U.N. Says Asian Tsunami Caused Severe Environmental Damage in Indonesia
KOBE, Japan Last month's devastating Asian tsunami caused US$675 million (euro522 million) in environmental damage in Indonesia, wrecking mangroves, coral reefs and sea grass beds while hobbling sewerage and other vital systems, the U.N. environmental agency said Friday.
Klaus Toepfer, executive director of the U.N. Environment Program, said the results of a report by the Indonesian government, his agency and international donors showed the destruction to the environment was "even more alarming than previously feared."
"It is clear the recovery and reconstruction process underway must ... invest in the environmental capital of natural resources, the forests, mangroves and coral reefs that are nature's buffer to such disasters and their consequences," Toepfer said in a statement.
The Dec. 26 tsunami damaged some 25,000 hectares (61,8000 acres) of mangroves worth US$118.2 million (euro91 million), and 30,000 hectares (74,130 acres) of coral reefs worth US$332.4 million (euro257 million) in Sumatra, the report said. The resulting infiltration of salt water, sediment and sludge will require the rehabilitation of rivers and rural wells.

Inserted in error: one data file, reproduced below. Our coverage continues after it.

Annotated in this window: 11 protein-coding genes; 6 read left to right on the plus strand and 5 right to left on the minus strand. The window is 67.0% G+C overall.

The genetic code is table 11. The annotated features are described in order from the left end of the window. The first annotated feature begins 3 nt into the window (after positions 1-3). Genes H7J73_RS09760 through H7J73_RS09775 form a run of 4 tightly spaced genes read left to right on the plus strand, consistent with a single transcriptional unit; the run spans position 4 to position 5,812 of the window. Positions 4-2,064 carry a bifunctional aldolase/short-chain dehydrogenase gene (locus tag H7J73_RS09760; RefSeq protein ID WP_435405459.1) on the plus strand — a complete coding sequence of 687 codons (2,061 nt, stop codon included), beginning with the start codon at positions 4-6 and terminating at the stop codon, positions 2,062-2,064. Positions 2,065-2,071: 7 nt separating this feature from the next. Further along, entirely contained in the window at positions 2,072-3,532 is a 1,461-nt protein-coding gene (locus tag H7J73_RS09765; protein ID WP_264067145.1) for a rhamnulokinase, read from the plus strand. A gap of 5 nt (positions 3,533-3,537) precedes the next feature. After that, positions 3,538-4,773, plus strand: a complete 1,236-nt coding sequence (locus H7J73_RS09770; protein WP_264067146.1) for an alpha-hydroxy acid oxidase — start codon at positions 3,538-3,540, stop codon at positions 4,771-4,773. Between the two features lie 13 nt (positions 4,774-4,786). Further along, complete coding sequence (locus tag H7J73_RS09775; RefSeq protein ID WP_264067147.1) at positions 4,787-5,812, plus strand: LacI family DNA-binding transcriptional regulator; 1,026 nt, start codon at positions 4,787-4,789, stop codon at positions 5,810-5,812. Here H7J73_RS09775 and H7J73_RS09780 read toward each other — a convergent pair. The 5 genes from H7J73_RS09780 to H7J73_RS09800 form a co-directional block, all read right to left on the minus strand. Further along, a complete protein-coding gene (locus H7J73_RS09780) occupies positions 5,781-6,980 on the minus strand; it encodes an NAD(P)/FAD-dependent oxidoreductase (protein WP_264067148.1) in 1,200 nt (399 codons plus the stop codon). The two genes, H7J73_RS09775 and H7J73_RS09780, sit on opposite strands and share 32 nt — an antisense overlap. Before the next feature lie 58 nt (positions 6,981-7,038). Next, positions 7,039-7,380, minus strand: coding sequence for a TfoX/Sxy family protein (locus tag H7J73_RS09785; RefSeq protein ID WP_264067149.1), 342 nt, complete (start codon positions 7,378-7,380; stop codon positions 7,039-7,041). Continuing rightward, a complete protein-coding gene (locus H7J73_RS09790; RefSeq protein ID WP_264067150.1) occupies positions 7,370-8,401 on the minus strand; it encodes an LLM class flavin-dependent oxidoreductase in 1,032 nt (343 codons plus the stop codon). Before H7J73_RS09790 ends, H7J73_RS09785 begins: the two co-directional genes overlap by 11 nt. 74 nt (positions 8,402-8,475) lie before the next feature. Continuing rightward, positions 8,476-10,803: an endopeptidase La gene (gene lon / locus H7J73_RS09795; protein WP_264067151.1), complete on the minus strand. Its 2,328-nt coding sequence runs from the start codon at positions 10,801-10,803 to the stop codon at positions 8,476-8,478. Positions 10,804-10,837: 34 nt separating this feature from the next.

Coastal forests and a 300-kilometer (200-mile) stretch of coastal lands were also damaged or lost, the report said.
Other problem areas were the debris and waste caused by the tsunami, destruction of local environmental capacity -- such as solid-waste management -- and damage to oil depots and other industrial sites that could lead to leaks of harmful chemicals.
Indonesia has asked UNEP to establish an environmental crisis center, and the Maldives has requested emergency waste management help and impact studies on coral reefs. Sri Lanka and Thailand have also asked for assistance in gauging damage to the environment, the UNEP said.
Source: Associated Press